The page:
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In my view, Nigeria is the proverbial ‘African elephant’, which can decide to move or not to move. Quite often in international diplomacy, Nigeria’s decision not to move (for instance in the case of the Economic Partnership Agreements {EPAs}) helped Africa to enhance its bargaining power with EU members. On the local front, however, Nigeria’s unwillingness to fully comply with the Ecowas treaty on free movement of goods, people and services has in a way held back the economic integration of Ecowas. The letter and spirit behind the Ecowas treaty was that its success would be replicated in other blocs, leading to the eventual integration of Africa’s economy.

Implications for Ghana

As stated earlier, this is the first pan-African institution to be hosted in Ghana, despite its pioneering role in the independence and unification struggle. That said, Ghana should not only be the host, but also position itself to fully benefit from the AfCFTA. One consequence of hosting AfCFTA is that it could further open Ghana’s industrial sector to competition from other African companies.

This calls for a purposeful and intentional plan by government to refinance and retool Ghana’s industries to stand up to foreign competition. Members of the Association of Ghana Industries should gear-up and accept potential competition, rather than the age-old posture of seeking government protection from unbridled competition.

The AGI members should look for partnerships and joint ventures with other industries in Africa which have a comparative advantage. Government, on the other hand, should strengthen the Ghana Exim Bank, the National Investment Bank, and the Agricultural Development Bank to support local producers in exploring the export potential that comes with AfCFTA.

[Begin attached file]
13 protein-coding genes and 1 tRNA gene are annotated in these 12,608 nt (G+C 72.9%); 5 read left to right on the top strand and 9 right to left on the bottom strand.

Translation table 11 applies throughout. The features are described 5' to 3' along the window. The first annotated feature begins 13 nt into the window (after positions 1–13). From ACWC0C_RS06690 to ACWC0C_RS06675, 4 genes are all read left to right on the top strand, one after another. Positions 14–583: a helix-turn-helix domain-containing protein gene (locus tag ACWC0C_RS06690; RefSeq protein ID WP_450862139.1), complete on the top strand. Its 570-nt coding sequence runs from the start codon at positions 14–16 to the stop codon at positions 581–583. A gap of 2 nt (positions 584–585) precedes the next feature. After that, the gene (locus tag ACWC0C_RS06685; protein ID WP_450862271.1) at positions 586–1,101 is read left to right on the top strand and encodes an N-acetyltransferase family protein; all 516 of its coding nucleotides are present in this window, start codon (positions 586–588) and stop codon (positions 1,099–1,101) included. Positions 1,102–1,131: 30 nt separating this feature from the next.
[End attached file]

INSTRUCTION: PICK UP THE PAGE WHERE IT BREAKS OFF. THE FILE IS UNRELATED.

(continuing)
Another implication of hosting AfCFTA is our weak infrastructure. It takes just one hour of rain in Accra to expose our weak road network and poor drainage and sanitation system. Whether we like it or not, AfCFTA will bring heavy traffic to Ghana; and this makes a strong case for government to invest heavily in road and drainage rehabilitation. Unless we collectively make Accra and other cities clean and flood-free, the international community will soon laugh at us; as Ghana will come into the eye of the international media.

The corollary to this is the need to improve road, rail and air transport. There’s a lot of investment going on in the rail sector to improve transportation between Ghana and the landlocked countries. An improvement in the rail sector will ease the pressure on road transport, which for ages has been the dominant means of transportation. The year on year increases in road traffic accidents with huge human and economic losses remain a nagging headache that needs to be fixed.

Perhaps it was prudent that government started dialogue to set up a national carrier. In the wake of Ghana hosting AfCFTA, the timing for the national airline is spot-on. Certainly, Ghana will become the aviation hub of Africa, as AfCFTA will increase air traffic. For Africa’s economy to be fully integrated, our transport system should be integrated first. Vice President Mahamudu Bawumia recently lamented that there is no direct flight among West African countries, let alone Africa as a whole. This is the challenge AfCFTA faces. Good luck Ghana.






Offei, D., (2019) The African Continental Free Trade Area (afcfta): Why Ghana Was Selected to Host the Secretariat. Modern Ghana. Available (

Yeboah, R. M., (2019) Ghana Chosen to Host African Continental Free Trade Area Secretariat. All Available (


(***The writer is a Development and Communications management Specialist, and a Social Justice Advocate. All views expressed in this article are my personal views and do not represent those of any organisation(s). (Email: Mobiles: 0202642504/ 0243327586/0264327586)